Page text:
Jodi Ettenberg Gili Meno
On Gili Meno, with one of the few birds that didn’t crap on me.

Was quitting to travel worth it?

And so here I am in Thailand, almost two years of travel later. I am a happier, more relaxed person with thousands of stories and pictures from some of the more fascinating places on earth. The long-anticipated Trans-Siberian trains proved to be a wonderful, often hilarious and fascinating way to arrive in Asia, and have remained a highlight overall. I have also realized that vacation is insufficient to sustain my travel needs; I need to immerse myself more thoroughly to satisfy my desire to learn about a new place. And I have come to love Asia more than I ever expected, from the street food to the people to the millions of small, quirky things that make each and every day a smile-inducing adventure. The overriding feeling is that all of this – the crazy bus rides, the dirt, the many mountains to climb and all the glorious food – just feels right.

How lucky is that?

-Jodi

Update from 2015

I wrote this post in 2010, when I did not expect this website to take off, nor to become a business that ultimately served as the platform for a new career in travel and food writing. I certainly never thought that I would build a community of wonderful readers around my writing and the history of what interested me. Five years later, I wrote a piece about how quitting to travel isn’t simple or easy if you want to make it permanent. It is one thing for it to be saving to travel, then returning to work. But to morph into a new career, one where money is uncertain, is not as simple as a sabbatical. I wanted to write that piece as a counterpoint to the many “it’s so EASY just quit!” pieces out there. But the same facts remain: I’m so grateful I did it, and that I had the privilege to do so.

In those 5 years this site has grown, I wrote a book, I do public speaking (something I NEVER thought I would do) and all these other big challenges that seemed like giant cliffs I’d never be able to scale. Regardless of your chosen work, if it challenges you in these important ways, ways that force you to grow not just by putting pen to paper but by confronting the things that scare you, then you are doing something right.

Thanks to those who are still reading. What a crazy ride it’s been.

79 thoughts on “Why I Quit My Job to Travel Around the World”

  1. I like this post Jodi. I was actually thinking this morning about the idea of a quarter-life crisis- people getting burned out and quitting their job to travel. I've never exactly had that, like you travel has been the goal for a long time.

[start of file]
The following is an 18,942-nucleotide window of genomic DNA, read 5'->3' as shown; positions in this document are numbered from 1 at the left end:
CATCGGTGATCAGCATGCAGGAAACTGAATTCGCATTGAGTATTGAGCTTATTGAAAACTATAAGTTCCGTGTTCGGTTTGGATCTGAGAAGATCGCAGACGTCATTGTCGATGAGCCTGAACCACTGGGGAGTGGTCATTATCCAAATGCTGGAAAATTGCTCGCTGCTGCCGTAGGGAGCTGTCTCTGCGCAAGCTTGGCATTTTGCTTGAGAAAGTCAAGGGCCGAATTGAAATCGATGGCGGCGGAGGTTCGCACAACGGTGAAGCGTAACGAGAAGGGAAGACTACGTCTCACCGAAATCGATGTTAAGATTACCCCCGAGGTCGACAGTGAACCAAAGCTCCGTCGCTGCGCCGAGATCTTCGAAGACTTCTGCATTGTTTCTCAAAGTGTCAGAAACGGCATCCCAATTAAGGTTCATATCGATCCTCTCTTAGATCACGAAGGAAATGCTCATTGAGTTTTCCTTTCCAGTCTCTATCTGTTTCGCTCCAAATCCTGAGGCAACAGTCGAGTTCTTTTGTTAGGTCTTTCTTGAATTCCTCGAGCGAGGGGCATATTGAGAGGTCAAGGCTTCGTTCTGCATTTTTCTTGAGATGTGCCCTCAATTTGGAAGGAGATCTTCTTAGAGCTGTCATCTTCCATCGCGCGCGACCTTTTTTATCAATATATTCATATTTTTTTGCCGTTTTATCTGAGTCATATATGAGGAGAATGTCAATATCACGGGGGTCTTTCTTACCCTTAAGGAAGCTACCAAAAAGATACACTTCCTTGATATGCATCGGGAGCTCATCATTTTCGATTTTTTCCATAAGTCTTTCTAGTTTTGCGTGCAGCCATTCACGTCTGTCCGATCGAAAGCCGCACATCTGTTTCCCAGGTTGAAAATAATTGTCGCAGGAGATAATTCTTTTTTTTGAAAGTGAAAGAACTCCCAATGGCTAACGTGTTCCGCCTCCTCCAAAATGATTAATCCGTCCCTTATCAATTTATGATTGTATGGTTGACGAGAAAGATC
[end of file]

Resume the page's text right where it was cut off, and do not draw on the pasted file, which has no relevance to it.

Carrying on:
2. It's hard to explain the why…what motivates us. However as I'm sure you've realized – some people are travelers and some aren't. Some people love to hear about travels and hang on every word, and some would rather discuss politics.
    The main thing is that you realize it and then take the steps to make it happen. You have an amazing journey – one that will build and enhance your future and give you a lifetime of memories!

  3. I loved reading about what brought you to where you are! I think that is one of the most important stories and it really tells us who YOU are! I loved it!!

  4. This is a great post.We all know that some people have the ned to travel but I enjoy when people break it down like this – I'd much rather discuss that than politics!

    For me, it is no so much about leaving, moving, seeing but rather to experience moments like the one you started your post with. Being there and being able to soak it up, feeling grateful for life in general and having nothing else standing in the way.

    The question for me is: what happens next? Do we even need a next? How can we turn this urge into a sustainable lifestyle? Can we indulge in this happiness without terribly missing the ones we love all the time?

    Jodi, there are many more pists ahead of you if you want to stay on this topic ;) Thanks for the reflexion.

  5. TAMY EMMA PEPIN

    Thank you for sharing and saying no to fear. which dictates the life of so many of us. i will now try to find that documentary. smiles, tamy xo

  6. I had 3 photos up in my cubicle: a few of my favorite Venetian church from across the lagoon, a very green little stream in Blarney, Ireland, and a shot of Fernie Mountain in British Colombia. That kept me inspired, but out of respect for what my parent's spent on me, I also had my college diploma propped up too. :)

    Congrats on making your dream a reality!

  7. The more appropriate question is "why not?" Why not travel the world for two years? Good for you for doing what was right for you, instead of taking the more conventional path.

  8. Kudos to you for having the courage and wisdom to put your conviction into practice! I have for very long, since childhood – felt an affinity and connection to travelling – but not taken the plunge, only dreamed about it. Your story inspires. I am based in Mumbai, India. Hope you have a wonderful time here.

  9. The K After Tomorrow

    well-written post, Jodi! this is such an inspiration.